However, after reading the transcript it seem there are some republicans who want to see some action on health care reform and our offering up their own plans. Which is good.


Good for you. You don't have to agree with their proposals but at least you acknlowledge they exist.
Finn dAbuzz
 
  1  
Reply Tue 21 Jul, 2009 08:37 pm
@farmerman,
farmerman wrote:

wheres Japan, Canada, UK, France, etc. I can undertsand the Germany survival rate since the numbers reflect 2000 to 2002 nd include the old "East Germany".

I wonder whether those stats were "cherry picked" dont you?


No I don't, but here's the link. You decide.

http://www.telegraph.co.uk/news/uknews/1560849/UK-cancer-survival-rate-lowest-in-Europe.html
0 Replies
 
Finn dAbuzz
 
  1  
Reply Tue 21 Jul, 2009 08:38 pm
@edgarblythe,
edgarblythe wrote:

I wonder whether those stats were "cherry picked" dont you?

Yup.


What a surprise edgar.

You have no idea where the stats came from but you assume they were "cherry picked."

How cynical of you.
0 Replies
 
Finn dAbuzz
 
  1  
Reply Tue 21 Jul, 2009 08:40 pm
@ehBeth,
ehBeth wrote:

Finn dAbuzz wrote:
As for objective measures of healthcare quality:


okey dokey - can do

http://www.webmd.com/cancer/news/20080716/cancer-survival-rates-vary-by-country

http://www.cancerrecovery.org/site/PageServer?pagename=CancerSurvivalDependsonWhereyouLive

abstract of the source document

http://www.thelancet.com/journals/lanonc/article/PIIS1470-2045(08)70179-7/abstract

I'm still looking for free access to the full report.


Your point is?
0 Replies
 
revel
 
  1  
Reply Wed 22 Jul, 2009 06:17 am
@Finn dAbuzz,
Quote:
That would be "a" Republican.


I have a tendency to leave words out; sometimes I catch it; sometimes I don't.

Quote:
It would also be a Republican expressing a desire for the Obama healthcare reform plan to fail.


No, it would be a republican hoping the health care reform fails so that it would be Obama's Waterloo, exactly how he said.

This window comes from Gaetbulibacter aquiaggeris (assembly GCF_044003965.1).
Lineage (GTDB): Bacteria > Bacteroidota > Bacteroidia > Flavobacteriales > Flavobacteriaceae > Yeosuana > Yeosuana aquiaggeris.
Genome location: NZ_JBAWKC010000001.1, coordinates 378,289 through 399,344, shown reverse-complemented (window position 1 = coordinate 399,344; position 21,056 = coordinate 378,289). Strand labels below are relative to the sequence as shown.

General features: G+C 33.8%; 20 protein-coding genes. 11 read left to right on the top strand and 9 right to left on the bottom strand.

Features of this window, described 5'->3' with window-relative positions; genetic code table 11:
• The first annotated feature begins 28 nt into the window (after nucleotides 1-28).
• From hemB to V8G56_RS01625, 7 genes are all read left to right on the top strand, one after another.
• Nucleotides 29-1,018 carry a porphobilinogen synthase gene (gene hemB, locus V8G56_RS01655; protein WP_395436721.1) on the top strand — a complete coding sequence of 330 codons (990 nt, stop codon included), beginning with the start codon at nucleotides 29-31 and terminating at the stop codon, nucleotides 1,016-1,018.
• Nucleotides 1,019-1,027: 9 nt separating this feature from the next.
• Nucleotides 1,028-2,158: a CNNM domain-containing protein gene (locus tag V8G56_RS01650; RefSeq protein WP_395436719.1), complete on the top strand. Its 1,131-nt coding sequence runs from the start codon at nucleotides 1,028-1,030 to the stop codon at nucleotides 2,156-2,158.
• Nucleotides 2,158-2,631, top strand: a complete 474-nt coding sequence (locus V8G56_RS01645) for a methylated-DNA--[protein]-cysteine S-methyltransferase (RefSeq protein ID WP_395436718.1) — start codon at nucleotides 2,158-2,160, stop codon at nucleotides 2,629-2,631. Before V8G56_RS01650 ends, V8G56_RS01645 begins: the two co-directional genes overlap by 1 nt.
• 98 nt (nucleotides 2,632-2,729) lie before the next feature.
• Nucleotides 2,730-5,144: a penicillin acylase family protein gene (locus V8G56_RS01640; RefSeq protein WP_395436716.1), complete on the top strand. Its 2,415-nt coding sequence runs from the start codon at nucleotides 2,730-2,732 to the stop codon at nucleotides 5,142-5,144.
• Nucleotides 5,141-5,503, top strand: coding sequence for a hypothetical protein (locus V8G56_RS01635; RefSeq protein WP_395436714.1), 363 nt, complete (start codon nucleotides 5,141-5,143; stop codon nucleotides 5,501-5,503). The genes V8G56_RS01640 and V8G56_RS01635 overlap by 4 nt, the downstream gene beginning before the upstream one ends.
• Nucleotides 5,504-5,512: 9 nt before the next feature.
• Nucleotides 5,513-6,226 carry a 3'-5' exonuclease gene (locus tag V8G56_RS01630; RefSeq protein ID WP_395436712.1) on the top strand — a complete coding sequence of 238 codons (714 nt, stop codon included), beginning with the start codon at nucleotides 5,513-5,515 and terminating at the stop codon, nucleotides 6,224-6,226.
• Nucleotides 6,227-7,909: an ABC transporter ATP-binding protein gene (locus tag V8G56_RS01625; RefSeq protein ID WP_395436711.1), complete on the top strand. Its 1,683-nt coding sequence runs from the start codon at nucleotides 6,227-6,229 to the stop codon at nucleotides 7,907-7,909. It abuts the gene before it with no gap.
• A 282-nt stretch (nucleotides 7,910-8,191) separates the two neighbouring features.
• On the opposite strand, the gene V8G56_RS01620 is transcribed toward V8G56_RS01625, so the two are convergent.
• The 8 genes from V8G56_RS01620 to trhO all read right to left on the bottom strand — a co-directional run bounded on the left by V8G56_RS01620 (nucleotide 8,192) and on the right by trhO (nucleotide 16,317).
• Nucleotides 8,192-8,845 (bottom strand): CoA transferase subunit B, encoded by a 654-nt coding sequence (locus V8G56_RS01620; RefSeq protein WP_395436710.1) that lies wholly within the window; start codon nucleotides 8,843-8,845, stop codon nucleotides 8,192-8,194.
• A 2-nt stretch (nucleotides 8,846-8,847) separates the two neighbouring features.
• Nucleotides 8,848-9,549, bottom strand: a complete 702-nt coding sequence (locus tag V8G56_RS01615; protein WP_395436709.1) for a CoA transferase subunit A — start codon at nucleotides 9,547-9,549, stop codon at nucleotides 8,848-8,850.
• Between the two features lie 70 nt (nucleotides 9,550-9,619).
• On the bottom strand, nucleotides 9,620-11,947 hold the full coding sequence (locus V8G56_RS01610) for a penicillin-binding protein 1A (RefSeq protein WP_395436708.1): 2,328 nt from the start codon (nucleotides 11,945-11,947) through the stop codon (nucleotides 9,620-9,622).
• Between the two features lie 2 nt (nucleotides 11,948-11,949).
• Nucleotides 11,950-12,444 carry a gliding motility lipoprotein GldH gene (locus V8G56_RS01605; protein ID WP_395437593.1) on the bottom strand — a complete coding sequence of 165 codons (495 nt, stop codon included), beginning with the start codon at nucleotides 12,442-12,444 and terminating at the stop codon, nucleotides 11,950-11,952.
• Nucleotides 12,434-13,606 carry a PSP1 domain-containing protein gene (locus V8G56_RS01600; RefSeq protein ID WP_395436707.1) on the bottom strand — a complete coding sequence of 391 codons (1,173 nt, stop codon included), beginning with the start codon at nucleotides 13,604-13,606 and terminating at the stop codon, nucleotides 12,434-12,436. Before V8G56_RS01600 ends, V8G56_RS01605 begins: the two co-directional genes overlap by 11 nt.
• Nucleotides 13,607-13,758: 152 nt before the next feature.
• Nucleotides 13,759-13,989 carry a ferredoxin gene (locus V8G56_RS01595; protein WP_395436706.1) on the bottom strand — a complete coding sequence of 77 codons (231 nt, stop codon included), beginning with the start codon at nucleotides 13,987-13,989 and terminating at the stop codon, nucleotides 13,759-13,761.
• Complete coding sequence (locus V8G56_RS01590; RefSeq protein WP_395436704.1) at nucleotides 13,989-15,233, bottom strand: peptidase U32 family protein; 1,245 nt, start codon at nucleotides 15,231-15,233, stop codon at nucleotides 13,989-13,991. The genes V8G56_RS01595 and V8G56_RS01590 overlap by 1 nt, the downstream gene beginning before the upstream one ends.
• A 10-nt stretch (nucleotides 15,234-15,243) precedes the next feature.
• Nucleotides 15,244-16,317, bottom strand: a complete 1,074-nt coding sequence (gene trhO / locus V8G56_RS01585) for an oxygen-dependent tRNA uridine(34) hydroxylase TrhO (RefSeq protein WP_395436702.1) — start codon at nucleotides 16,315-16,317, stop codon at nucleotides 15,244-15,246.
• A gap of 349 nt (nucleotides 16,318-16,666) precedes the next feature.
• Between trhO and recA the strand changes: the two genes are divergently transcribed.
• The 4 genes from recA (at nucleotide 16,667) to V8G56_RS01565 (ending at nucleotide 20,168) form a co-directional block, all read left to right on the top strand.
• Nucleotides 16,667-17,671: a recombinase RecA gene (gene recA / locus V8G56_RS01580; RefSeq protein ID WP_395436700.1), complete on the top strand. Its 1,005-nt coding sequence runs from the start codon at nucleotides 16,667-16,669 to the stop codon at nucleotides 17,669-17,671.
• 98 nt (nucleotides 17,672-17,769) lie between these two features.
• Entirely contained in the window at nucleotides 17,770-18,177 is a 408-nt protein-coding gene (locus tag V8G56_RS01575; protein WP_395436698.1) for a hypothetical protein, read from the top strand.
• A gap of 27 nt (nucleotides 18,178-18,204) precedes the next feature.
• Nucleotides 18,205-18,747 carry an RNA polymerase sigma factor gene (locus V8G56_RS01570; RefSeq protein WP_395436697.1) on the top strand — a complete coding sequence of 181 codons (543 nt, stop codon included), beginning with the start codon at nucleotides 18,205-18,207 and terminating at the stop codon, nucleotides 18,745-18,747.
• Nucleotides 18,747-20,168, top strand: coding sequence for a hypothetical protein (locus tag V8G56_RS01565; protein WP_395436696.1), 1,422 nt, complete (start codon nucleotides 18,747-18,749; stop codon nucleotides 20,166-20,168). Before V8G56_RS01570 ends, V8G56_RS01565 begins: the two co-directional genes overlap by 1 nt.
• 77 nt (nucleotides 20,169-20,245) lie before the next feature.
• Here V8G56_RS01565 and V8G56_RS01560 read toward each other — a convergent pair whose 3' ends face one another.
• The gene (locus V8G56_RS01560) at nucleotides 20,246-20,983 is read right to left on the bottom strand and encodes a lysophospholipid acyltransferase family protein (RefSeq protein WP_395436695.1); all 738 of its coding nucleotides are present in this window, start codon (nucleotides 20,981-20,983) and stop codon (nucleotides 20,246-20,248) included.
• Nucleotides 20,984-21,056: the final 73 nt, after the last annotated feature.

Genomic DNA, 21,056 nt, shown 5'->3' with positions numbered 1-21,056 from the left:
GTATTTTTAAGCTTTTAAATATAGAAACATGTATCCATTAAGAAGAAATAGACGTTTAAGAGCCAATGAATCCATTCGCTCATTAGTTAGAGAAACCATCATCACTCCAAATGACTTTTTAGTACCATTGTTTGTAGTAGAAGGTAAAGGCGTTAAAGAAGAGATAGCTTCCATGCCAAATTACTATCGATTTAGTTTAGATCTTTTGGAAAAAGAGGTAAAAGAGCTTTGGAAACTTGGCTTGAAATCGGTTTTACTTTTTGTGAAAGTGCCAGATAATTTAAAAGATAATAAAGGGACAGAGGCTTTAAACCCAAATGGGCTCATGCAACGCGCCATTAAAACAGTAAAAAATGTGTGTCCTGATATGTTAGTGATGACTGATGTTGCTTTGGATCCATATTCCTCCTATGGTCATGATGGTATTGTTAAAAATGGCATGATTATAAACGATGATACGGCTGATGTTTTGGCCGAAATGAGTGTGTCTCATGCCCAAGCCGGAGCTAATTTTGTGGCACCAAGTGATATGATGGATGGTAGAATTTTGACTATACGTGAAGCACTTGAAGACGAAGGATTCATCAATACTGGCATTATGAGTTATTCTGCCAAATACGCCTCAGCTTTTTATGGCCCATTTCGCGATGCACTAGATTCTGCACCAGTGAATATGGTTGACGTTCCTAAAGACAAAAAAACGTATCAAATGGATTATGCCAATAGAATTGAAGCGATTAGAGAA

Quote:
It doesn't follow from either that Republicans don't want helathcare reform.


I stand corrected, some do obviously want health care reform, most don't.

Quote:
Sounds a lot like the Democrat's strategy when Republicans held power in the White House and Congress. I could be wrong, but I doubt you were chastising the Dems for their obstructionism back then.


Since nearly everyone one of Bush's proposals or bills (however to word it) I fundamentally disagreed with, I didn't have a problem with democrats trying to stop them if in fact they did do so, however, for the most part they rolled over and played dead after talking a good game. But there is fine line between objecting to proposals and just saying no to everything in order for the president to fail so that your own party will win next election. Since democrats went along with a fair number of Bush's proposals, I don't think the comparison is accurate.




ebrown p
 
  1  
Reply Wed 22 Jul, 2009 06:30 am
@revel,
For the record, I have never said, or even thought, that a bill should be defeated simply to make Bush fail.

There were several times I supported Bush-- particularly the immigration bill, and a couple of times I praised him -- for example right after 9-11 when he made the Islam is Peace speech.

I opposed most of Bush's policies (probably as much as anybody here), but I would never oppose a good policy simply because it came from Bush.
revel
 
  1  
Reply Wed 22 Jul, 2009 06:52 am
@ebrown p,
Quote:
For the record, I have never said, or even thought, that a bill should be defeated simply to make Bush fail.


Never said you did, ebrown, I also agreed with Bush on his immigration stance which was out of the norm for him and I am pretty sure I have said so. I have forgotten the speech you are referring to but I remember something like Islam being a peaceful religion and getting a lot of flack for that from his own party. I was for the Afghanistan war and the hunt for Bin Laden though I thought it was in poor taste to call it a crusade...
0 Replies
 
H2O MAN
 
  0  
Reply Wed 22 Jul, 2009 08:05 am


White House declines to disclose visits by health industry executives